Lightning Truths and Myths
It's important that we know our facts about the weather patterns to prepare for any future emergencies. Learn the common myths and facts about lightning during spring!
Myth: If it's not raining, then there is no danger from lightning.
Fact: Lightning often strikes outside of heavy rain and may occur as far as 10 miles away from any rainfall. This is especially true in the western United States where thunderstorms sometimes produce very little rain.
Myth: The rubber soles of shoes or rubber tires on a car protect you from being struck by lightning.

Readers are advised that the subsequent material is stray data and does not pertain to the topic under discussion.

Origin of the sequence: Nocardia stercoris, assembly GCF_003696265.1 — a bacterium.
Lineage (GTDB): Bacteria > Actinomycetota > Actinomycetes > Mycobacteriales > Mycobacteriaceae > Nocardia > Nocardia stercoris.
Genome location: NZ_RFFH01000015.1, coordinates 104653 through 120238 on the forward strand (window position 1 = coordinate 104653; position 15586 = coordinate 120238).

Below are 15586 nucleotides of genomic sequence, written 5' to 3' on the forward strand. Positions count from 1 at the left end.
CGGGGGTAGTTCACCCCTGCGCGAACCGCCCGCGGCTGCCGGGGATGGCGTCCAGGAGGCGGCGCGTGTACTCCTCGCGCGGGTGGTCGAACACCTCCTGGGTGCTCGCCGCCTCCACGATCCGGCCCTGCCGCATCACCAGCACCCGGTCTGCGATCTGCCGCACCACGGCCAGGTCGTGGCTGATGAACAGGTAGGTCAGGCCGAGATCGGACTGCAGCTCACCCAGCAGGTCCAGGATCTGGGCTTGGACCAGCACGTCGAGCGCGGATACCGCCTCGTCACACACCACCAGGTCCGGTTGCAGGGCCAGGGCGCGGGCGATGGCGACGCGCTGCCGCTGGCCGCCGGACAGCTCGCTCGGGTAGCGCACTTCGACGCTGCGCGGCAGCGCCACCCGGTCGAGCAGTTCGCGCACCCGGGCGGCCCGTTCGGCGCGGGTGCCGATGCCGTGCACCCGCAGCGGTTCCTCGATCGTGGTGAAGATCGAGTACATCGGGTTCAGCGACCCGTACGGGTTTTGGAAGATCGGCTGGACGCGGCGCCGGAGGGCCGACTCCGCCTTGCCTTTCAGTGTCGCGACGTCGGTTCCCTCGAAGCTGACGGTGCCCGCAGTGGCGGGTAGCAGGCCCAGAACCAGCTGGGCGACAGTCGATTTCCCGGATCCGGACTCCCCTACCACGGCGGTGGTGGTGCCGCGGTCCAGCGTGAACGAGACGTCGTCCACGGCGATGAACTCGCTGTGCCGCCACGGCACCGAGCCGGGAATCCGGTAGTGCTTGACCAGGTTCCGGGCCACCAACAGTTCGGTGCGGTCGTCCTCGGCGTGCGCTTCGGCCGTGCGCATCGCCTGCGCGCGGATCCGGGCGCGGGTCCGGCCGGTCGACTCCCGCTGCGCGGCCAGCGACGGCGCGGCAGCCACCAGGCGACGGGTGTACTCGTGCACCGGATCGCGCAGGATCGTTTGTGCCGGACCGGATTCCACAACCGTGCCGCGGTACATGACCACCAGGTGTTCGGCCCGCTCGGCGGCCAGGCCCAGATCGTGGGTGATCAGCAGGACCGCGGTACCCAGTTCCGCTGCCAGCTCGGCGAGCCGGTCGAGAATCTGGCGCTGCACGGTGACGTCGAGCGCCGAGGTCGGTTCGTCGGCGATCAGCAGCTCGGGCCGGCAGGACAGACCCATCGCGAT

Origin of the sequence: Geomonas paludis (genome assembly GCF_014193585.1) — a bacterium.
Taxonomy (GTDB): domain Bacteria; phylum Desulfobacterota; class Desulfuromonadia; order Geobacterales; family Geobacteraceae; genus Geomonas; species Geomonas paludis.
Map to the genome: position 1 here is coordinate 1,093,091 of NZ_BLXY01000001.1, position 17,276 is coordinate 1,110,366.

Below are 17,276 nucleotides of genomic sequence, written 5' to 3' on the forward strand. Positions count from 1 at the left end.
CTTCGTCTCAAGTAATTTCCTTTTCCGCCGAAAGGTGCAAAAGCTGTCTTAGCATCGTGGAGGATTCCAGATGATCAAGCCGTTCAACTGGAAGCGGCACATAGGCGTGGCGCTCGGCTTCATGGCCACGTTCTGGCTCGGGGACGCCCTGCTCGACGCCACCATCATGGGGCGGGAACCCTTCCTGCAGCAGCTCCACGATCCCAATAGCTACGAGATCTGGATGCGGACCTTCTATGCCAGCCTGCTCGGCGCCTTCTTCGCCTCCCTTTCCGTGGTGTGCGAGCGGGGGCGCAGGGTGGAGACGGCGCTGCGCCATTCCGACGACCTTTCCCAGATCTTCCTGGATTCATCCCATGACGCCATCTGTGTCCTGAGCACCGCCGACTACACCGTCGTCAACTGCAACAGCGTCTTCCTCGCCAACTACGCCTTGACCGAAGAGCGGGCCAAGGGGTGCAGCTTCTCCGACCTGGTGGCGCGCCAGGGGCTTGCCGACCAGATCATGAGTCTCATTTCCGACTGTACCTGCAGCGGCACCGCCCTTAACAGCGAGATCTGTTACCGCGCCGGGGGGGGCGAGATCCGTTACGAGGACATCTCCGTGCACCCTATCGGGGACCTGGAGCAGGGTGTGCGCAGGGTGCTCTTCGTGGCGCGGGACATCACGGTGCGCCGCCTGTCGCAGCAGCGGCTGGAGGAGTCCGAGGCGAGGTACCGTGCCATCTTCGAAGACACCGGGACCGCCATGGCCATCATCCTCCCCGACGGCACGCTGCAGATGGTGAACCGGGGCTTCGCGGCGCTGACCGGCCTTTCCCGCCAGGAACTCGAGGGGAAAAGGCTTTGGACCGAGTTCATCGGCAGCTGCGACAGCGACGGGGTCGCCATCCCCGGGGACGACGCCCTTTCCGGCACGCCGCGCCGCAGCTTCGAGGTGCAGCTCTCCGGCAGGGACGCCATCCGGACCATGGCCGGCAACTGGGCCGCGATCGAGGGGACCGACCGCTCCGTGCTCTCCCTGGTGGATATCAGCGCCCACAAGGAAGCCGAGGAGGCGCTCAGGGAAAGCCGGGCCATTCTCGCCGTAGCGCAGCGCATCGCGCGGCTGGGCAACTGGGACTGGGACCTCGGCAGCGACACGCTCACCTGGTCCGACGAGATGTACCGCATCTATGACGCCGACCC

Fact: Rubber-soled shoes and rubber tires proved no protection from lightning. The steel frame of a hard-topped vehicle provides increased protection if you are not touching metal. Although you may be injured if lightning strikes your car, you are much safer inside a vehicle than outside.
Myth: "Heat lightning" occurs after very hot summer days and poses no threat.
Fact: "Heat lightning" is a term used to describe lightning from a thunderstorm too far away for thunder to be heard.
To find out more information about the myths and the facts about lightning go to www.lightningsafety.noaa.gov.
Dealing with lightening damages can be very overwhelming to deal with alone. Give the team of professionals here at SERVPRO of Northeast San Antonio a call! (210) 653-4651.